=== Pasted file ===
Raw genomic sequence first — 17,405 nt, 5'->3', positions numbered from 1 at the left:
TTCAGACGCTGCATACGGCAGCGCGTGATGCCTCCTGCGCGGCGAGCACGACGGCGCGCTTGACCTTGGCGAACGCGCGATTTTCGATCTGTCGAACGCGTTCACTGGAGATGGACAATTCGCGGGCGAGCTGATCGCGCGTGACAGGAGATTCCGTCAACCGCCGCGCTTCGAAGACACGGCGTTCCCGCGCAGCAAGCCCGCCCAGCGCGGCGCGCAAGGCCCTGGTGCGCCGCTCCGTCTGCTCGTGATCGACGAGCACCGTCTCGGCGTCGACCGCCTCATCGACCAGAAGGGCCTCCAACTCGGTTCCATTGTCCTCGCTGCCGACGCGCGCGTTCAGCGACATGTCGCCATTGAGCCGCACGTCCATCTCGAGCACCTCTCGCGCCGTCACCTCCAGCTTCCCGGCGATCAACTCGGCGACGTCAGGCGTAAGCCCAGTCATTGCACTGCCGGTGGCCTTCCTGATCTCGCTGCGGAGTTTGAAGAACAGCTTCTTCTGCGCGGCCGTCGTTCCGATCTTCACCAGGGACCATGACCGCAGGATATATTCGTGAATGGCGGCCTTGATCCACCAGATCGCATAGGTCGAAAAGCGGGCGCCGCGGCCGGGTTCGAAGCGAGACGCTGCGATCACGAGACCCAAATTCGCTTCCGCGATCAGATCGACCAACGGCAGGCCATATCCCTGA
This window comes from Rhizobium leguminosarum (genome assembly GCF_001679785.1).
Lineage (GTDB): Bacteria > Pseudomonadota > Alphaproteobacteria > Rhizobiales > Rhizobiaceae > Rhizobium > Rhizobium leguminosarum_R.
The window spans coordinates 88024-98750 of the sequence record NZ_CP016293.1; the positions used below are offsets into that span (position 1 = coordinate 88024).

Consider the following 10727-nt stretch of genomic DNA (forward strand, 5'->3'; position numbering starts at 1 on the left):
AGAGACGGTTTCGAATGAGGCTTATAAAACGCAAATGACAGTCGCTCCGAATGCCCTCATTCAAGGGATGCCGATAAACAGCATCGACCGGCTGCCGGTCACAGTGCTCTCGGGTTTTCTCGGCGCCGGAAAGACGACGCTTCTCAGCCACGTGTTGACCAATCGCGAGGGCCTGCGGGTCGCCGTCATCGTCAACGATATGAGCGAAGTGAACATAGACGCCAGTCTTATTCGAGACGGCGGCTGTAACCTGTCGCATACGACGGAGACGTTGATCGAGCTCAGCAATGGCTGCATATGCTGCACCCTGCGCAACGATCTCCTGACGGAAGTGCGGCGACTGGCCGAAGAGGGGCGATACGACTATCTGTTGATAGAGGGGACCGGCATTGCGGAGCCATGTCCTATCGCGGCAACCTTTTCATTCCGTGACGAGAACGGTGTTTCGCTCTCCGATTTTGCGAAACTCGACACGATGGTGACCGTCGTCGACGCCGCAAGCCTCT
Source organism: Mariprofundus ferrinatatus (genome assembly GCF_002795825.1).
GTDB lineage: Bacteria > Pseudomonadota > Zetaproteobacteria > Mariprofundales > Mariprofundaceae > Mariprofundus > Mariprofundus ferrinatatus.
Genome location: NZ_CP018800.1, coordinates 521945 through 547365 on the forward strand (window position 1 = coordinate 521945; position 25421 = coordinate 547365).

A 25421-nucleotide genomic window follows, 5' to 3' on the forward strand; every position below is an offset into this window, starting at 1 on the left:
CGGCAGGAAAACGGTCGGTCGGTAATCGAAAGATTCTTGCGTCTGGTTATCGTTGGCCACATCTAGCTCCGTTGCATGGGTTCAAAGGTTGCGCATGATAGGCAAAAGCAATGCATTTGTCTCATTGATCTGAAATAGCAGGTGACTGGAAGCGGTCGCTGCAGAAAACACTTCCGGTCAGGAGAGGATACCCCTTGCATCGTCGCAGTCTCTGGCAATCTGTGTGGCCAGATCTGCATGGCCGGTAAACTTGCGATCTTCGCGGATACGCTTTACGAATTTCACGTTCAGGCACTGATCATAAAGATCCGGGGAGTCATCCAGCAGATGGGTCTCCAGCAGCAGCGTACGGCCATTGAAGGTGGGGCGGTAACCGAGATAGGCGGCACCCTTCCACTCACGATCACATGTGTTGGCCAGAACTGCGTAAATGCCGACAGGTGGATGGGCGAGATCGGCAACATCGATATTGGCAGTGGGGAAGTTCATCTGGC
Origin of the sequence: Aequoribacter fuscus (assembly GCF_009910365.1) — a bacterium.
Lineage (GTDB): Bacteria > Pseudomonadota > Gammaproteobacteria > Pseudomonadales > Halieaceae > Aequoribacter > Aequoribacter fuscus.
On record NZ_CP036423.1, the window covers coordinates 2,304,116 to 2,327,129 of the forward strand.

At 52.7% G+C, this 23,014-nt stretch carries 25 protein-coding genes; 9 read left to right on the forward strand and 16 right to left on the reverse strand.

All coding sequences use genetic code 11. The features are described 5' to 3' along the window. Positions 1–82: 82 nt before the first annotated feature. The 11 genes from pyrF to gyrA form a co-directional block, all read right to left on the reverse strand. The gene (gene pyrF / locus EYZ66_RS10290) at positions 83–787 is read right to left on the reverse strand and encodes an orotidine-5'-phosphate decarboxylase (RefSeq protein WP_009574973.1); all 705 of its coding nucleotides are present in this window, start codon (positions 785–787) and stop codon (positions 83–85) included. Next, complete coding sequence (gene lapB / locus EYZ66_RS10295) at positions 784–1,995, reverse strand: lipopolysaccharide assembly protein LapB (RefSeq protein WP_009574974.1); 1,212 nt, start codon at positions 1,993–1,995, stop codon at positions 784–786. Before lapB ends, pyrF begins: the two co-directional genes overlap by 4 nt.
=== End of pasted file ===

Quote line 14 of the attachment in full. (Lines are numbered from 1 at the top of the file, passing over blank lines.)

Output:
Lineage (GTDB): Bacteria > Pseudomonadota > Gammaproteobacteria > Pseudomonadales > Halieaceae > Aequoribacter > Aequoribacter fuscus.